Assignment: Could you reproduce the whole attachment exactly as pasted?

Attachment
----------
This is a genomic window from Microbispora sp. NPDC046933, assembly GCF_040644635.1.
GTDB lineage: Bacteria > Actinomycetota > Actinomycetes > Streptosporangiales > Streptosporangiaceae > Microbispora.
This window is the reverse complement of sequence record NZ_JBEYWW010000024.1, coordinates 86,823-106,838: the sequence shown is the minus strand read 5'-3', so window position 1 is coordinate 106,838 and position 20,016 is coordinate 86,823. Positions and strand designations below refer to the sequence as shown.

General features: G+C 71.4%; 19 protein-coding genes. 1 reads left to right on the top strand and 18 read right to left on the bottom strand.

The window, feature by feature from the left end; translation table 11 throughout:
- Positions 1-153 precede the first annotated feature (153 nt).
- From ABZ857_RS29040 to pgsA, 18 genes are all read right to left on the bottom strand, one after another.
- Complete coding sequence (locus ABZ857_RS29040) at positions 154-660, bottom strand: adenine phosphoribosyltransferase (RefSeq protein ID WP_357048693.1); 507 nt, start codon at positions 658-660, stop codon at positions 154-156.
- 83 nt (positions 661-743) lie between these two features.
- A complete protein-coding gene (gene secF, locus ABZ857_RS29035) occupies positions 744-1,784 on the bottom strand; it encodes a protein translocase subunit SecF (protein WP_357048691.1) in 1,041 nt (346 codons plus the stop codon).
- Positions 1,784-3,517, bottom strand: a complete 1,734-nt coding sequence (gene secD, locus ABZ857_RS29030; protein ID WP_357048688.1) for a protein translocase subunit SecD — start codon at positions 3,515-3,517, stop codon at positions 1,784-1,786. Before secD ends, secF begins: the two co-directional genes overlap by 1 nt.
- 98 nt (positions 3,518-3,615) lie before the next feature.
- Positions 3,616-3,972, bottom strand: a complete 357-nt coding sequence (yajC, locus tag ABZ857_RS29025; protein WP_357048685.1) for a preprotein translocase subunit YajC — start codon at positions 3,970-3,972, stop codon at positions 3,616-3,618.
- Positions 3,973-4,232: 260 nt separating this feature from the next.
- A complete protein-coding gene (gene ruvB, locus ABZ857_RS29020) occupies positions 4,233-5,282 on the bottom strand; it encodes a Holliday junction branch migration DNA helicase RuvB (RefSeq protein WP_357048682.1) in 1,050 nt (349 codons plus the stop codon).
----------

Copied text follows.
This is a genomic window from Microbispora sp. NPDC046933, assembly GCF_040644635.1.
GTDB lineage: Bacteria > Actinomycetota > Actinomycetes > Streptosporangiales > Streptosporangiaceae > Microbispora.
This window is the reverse complement of sequence record NZ_JBEYWW010000024.1, coordinates 86,823-106,838: the sequence shown is the minus strand read 5'-3', so window position 1 is coordinate 106,838 and position 20,016 is coordinate 86,823. Positions and strand designations below refer to the sequence as shown.

General features: G+C 71.4%; 19 protein-coding genes. 1 reads left to right on the top strand and 18 read right to left on the bottom strand.

The window, feature by feature from the left end; translation table 11 throughout:
- Positions 1-153 precede the first annotated feature (153 nt).
- From ABZ857_RS29040 to pgsA, 18 genes are all read right to left on the bottom strand, one after another.
- Complete coding sequence (locus ABZ857_RS29040) at positions 154-660, bottom strand: adenine phosphoribosyltransferase (RefSeq protein ID WP_357048693.1); 507 nt, start codon at positions 658-660, stop codon at positions 154-156.
- 83 nt (positions 661-743) lie between these two features.
- A complete protein-coding gene (gene secF, locus ABZ857_RS29035) occupies positions 744-1,784 on the bottom strand; it encodes a protein translocase subunit SecF (protein WP_357048691.1) in 1,041 nt (346 codons plus the stop codon).
- Positions 1,784-3,517, bottom strand: a complete 1,734-nt coding sequence (gene secD, locus ABZ857_RS29030; protein ID WP_357048688.1) for a protein translocase subunit SecD — start codon at positions 3,515-3,517, stop codon at positions 1,784-1,786. Before secD ends, secF begins: the two co-directional genes overlap by 1 nt.
- 98 nt (positions 3,518-3,615) lie before the next feature.
- Positions 3,616-3,972, bottom strand: a complete 357-nt coding sequence (yajC, locus tag ABZ857_RS29025; protein WP_357048685.1) for a preprotein translocase subunit YajC — start codon at positions 3,970-3,972, stop codon at positions 3,616-3,618.
- Positions 3,973-4,232: 260 nt separating this feature from the next.
- A complete protein-coding gene (gene ruvB, locus ABZ857_RS29020) occupies positions 4,233-5,282 on the bottom strand; it encodes a Holliday junction branch migration DNA helicase RuvB (RefSeq protein WP_357048682.1) in 1,050 nt (349 codons plus the stop codon).